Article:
So what can we do about this? For anyone who is constantly on the lookout for opportunities to share and defend the truth of the Gospel and the whole of the Christian worldview (that should be all of us), we always need to be in prayer that we will remain conscious of our level of rhetoric and postures. When we engage, we need to focus on the concerns of the person asking the questions. This will allow us to address the issue with truth but do so in a way that connects personally with the person. If (when) we find that we have crossed the line of passion into belligerence, we must backtrack- ask the person's forgiveness and permission to start over, reminding ourselves of something. I like the way that Greg Koukl puts it in his book "Tactics: A Gameplan for Discussing Your Christian Convictions":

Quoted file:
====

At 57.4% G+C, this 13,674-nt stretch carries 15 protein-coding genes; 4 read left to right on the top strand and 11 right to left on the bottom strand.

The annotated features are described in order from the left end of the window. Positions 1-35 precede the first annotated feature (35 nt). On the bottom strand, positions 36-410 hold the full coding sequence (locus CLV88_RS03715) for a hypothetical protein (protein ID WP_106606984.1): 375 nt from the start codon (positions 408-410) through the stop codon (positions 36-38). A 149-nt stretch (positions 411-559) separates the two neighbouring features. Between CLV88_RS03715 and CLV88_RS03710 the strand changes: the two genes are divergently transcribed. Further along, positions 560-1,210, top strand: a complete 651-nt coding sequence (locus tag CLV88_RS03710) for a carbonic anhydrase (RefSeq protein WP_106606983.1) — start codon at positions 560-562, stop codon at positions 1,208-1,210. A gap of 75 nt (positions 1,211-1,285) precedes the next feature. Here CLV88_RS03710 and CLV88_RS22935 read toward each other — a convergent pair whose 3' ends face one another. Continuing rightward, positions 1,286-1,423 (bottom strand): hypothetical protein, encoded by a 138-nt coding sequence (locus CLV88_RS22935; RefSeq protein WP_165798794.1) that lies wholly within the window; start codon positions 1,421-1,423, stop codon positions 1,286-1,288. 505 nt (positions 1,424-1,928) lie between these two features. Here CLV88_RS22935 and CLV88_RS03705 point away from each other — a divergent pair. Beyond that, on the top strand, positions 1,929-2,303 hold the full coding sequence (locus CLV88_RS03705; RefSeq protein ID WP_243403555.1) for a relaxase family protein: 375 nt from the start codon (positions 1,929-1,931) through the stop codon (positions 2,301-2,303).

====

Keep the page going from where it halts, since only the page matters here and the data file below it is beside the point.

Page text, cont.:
"Being defensive and belligerent always looks weak. Instead, stay focused on the issues, not on the attitude."
"Being defensive and belligerent always looks weak. Instead, stay focused on the issues, not on the attitude."- Quote from "Tactics: A Gameplan for Discussion Your Christian Convictions" by Greg Koukl


Love, gentleness, humility, and respect in our discussions will go a long way. Whether we are discussing the truth of the Christian worldview with a skeptic, discussing theology, debating politics, or whatever, if these are not present we have no reason to expect our message to be persuasive. We can compromise neither truth nor character. We claim that Christ can transform lives; we need to allow Him to transform ours so we can be His hands and feet that people can see, hear, and touch in this physical world.